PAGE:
The relative shaft power vs. flow rate curves of the four studied pumps, both generated by the presented method and as provided by the manufacturers, along with the measured curves, are shown in Fig. 4. In the case of the lower nq pumps, for which measurements were conducted, the practical accuracy of the presented estimation method can now be evaluated and compared with the accuracy of the basic QP method, which is based on the manufacturer’s QP curve. For the higher nq pumps, as no measured curves are available, the presented method is evaluated with respect to the manufacturer’s QP curve.
Fig. 4

Characteristic shaft power vs. flow rate curves created with the presented method compared with manufacturers’ corresponding curves (Apex Fluid Engineering Ltd, “TD End-Suction Pumps 2003; Sulzer Pumps Finland Oy n.d.; Sulzer Pumps Finland Oy 2005) and measured curves

In Fig. 4, it can be seen that the curves generated using Stepanoff’s set of nq-based relative characteristic curves better comply with the manufacturer’s curves than those based on Gülich’s corresponding set of curves. Using Gülich’s work as the source for the nq-based relative characteristic curves, the difference between the flow rate derived from the manufacturer’s curve and the curve generated with the presented method is significant at low relative flow rates.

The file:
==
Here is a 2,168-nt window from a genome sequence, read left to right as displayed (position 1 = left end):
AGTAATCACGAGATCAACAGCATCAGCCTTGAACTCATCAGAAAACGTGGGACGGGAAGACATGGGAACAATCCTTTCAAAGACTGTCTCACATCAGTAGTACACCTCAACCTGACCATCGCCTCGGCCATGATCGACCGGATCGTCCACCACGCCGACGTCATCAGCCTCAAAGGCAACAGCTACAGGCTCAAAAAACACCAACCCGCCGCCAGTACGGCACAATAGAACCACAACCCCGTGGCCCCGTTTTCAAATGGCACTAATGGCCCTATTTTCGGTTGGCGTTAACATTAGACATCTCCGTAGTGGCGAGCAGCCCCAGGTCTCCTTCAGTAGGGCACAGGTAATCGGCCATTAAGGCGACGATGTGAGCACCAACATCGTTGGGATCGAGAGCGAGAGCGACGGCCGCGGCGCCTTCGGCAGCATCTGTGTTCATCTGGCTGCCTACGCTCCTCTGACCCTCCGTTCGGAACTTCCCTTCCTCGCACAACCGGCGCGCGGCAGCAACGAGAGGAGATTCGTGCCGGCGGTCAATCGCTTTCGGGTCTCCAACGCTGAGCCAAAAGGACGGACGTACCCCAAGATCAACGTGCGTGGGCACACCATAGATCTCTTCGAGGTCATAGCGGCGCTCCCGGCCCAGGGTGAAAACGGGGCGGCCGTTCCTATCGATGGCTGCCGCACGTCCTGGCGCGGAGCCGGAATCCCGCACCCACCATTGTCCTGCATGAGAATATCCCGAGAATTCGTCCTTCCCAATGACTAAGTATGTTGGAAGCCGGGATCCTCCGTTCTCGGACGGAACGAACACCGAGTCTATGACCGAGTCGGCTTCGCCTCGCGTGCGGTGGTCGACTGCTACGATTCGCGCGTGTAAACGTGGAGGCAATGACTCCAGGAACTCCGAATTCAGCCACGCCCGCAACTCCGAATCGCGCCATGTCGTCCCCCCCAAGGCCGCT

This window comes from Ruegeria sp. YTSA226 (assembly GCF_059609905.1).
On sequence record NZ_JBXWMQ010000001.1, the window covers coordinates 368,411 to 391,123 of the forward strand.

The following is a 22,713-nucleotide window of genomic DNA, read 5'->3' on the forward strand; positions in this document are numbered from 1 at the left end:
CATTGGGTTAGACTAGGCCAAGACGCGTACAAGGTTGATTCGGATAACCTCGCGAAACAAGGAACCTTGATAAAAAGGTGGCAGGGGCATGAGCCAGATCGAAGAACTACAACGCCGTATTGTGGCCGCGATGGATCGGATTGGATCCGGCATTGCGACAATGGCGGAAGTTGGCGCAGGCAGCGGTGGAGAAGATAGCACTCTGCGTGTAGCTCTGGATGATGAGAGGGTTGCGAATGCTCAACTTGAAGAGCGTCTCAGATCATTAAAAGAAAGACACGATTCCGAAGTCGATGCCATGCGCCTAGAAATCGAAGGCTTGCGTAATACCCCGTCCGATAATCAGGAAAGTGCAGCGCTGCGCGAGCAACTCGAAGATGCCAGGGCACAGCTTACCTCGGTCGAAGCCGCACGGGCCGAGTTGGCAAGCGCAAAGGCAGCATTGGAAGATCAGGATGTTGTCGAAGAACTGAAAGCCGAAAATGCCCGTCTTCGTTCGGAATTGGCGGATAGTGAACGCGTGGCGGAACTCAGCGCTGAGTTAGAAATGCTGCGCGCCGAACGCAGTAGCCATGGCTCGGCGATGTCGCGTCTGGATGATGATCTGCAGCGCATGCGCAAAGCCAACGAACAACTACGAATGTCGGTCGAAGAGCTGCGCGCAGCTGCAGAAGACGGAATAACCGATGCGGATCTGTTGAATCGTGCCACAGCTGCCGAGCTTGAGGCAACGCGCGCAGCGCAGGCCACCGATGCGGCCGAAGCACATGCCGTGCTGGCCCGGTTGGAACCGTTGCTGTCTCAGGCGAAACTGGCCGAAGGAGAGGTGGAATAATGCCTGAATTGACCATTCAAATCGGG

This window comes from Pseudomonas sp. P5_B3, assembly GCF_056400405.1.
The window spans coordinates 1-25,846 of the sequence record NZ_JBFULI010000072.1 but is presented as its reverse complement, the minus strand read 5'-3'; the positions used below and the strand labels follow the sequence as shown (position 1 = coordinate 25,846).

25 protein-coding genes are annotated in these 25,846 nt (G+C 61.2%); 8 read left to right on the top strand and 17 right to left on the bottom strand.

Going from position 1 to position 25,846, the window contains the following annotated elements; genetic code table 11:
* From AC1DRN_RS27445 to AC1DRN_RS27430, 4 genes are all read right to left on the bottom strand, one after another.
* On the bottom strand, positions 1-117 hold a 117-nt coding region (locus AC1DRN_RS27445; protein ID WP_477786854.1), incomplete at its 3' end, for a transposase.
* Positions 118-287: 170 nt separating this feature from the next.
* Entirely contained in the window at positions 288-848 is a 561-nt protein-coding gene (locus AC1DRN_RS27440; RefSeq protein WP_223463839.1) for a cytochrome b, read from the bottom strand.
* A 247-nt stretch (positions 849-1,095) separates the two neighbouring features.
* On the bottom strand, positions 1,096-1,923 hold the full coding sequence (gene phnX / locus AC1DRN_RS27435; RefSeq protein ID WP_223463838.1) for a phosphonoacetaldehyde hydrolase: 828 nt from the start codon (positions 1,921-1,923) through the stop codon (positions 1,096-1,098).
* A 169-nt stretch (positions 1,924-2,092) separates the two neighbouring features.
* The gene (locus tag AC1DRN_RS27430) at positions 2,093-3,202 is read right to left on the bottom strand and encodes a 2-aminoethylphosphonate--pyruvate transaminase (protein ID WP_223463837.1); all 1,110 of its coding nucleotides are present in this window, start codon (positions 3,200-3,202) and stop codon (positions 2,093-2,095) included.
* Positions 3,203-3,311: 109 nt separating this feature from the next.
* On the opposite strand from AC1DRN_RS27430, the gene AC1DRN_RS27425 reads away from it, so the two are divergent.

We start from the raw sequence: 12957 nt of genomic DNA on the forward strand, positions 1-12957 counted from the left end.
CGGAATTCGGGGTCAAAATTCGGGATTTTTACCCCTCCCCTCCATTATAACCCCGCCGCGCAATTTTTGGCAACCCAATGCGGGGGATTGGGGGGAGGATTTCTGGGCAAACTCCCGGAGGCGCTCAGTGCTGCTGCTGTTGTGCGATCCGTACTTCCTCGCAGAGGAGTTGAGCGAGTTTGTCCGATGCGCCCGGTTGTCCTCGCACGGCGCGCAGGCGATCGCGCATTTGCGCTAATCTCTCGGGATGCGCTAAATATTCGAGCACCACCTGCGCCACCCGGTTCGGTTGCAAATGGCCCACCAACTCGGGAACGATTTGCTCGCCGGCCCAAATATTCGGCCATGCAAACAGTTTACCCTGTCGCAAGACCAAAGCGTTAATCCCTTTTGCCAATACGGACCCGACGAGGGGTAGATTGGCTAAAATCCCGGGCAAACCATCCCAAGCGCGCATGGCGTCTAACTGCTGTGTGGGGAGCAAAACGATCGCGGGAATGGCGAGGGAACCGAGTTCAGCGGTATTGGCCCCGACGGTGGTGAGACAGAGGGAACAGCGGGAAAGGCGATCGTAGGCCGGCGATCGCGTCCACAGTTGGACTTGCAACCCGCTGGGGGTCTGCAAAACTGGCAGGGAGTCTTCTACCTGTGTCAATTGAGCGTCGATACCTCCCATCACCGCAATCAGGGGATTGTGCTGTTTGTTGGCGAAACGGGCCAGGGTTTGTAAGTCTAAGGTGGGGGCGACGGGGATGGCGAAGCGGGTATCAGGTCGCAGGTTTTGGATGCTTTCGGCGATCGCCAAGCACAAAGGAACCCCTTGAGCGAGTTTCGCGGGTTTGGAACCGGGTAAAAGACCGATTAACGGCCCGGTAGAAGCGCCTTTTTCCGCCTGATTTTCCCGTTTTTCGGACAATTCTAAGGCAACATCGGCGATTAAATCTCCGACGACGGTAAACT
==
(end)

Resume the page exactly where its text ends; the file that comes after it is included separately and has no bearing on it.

It can also be seen that two pumps of a similar specific speed but of two different sizes in terms of nominal shaft power can have relative QP curves of different shapes. More specifically, the published manufacturer’s curve for APEX TD 65-125 has a greater dP*/dQ* than that of the curve for APEX TD 200-315. The presented method, as suggested, does not take into account the possibility that pumps of different sizes in terms of nominal shaft power have relative QP curves of different shapes.

The measured QP curves can be seen to noticeably differ from the manufacturer’s QP curve and the curves generated with the presented estimation method. For both pumps, the shut-off power indicated by the manufacturer’s curve is higher than the actual measured one. For Sulzer Ahlstar A11-50, the difference between the measured and published curves is almost static, whereas for Sulzer Ahlstar A22-80, it is dynamic and the curves intersect at approximately 20% of the BEP flow rate.